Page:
Correction: Deadline for America's Most Desperate Landscape contest entries is April 21.
Does your lawn need a spring makeover? Jason Cameron, host of the DIY Network’s “Desperate Landscapes,” shares helpful gardening tips on how you can prepare your lawn for the warm-weather days ahead:
Sharpen yard tools and mower blade
The sharper the tool, the cleaner the cut, and that's important to the healing of the tree, plant or grass. Sharp tools will make your own efforts faster and easier, especially when digging all those holes for your annuals! One tool can sharpen all of your yard and garden tools:
Sharpens those hard-to-hone "single" beveled-edge tools such as loppers, pruners, lawn mower blades, shovels and hoes.
Prune plants and trees
As soon as things start to dry out, cut back any perennials, such as ornamental grasses, that were left for winter interest. Also, prune any shrubs and trees that need attention, except for those that bloom in the spring. This promotes plant health, improves form and stimulates growth by awaking resting growth points.
Metal jaws clamp onto logs and branches up to 4" in diameter, even groupings of smaller tree limbs and vines, and then saws through them with ease. The Alligator Lopper's jaws offer the ultimate in controlled cutting. The rugged metal guards that cover the jaws protect you from the cutting chain and immediately snap back over the blades once the cut is complete. It’s a great alternative to chainsaws, manual loppers, handsaws and clippers.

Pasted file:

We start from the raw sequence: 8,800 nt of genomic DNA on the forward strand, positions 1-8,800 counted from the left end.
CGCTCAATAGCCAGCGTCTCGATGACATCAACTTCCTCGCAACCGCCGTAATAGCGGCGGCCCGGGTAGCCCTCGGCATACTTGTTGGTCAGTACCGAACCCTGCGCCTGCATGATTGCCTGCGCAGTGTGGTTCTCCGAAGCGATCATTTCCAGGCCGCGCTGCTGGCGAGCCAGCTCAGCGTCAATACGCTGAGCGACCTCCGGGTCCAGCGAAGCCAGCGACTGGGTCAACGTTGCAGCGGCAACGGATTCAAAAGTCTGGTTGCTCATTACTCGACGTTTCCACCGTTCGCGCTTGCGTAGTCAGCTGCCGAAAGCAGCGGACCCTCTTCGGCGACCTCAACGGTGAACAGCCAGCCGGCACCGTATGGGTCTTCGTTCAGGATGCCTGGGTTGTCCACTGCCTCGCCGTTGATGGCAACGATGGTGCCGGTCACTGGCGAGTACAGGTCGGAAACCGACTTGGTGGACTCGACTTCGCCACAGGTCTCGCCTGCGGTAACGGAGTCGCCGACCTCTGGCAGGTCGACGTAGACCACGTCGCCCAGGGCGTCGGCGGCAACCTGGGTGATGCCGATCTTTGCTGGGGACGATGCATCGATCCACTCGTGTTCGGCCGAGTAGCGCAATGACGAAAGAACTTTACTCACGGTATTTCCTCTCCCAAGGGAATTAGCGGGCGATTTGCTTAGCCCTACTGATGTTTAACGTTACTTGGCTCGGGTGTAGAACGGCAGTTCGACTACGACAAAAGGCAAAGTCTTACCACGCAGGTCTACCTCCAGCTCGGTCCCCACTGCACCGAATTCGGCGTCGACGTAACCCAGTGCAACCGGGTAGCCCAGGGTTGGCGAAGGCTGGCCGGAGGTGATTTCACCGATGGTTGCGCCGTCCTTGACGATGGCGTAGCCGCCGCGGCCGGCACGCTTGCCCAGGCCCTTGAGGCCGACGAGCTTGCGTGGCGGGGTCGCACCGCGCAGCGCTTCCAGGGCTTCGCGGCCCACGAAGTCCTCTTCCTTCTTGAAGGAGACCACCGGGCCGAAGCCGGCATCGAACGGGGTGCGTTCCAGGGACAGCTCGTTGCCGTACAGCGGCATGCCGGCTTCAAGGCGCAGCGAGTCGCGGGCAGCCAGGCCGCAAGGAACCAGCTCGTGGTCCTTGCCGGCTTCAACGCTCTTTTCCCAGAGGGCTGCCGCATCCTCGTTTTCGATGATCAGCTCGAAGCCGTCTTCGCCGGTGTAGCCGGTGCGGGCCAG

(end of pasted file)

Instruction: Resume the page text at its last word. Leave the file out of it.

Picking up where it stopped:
Remove dead grass and leaves from lawn and garden beds
If you neglect spring lawn care, you could end up paying for it the rest of the year. Power-rake or dethatch your lawn in early spring before new growth has begun. This will control thatch buildup and "snow mold" (where grass is matted in patches), both of which make new growth difficult.
Lee Valley Power Rake
It glides about from spot to spot, which makes it very easy on your back, and the rake rarely needs to be lifted while in use. Despite the "garden rake" appearance, it is a fierce leaf raker. On the push stroke, the swept-back tines glide over the leaves, and on the pull stroke the upper shield prevents the accumulating pile of leaves from tumbling over the tines.
Fertilize and fill in bare spots in the lawn
If you tend to get bare spots in your yard, prepare for the battle. Bare spots can be caused by heavy foot traffic, drought, disease, chemical burn and weed or insect infestation. But for many of us, it's the family dog.
Simple Solution Lawn Spot Away
Price: $10.99 32 oz., $19.99 64 oz.
When preparing for outdoor entertaining, it's always embarrassing to have patchy grass and burn marks on your lawn. Simple Solution Lawn Spot Away instantly repairs lawn blemishes and promotes regrowth. The natural green color dries quickly and blends with a variety of grass types. Instantly repairs pet-urine burn marks on lawns with a natural green color. Works continuously to break down pet urine with bacteria and enzymes. Safe for use around pets.
Scotts® PatchMaster® Lawn Repair Mix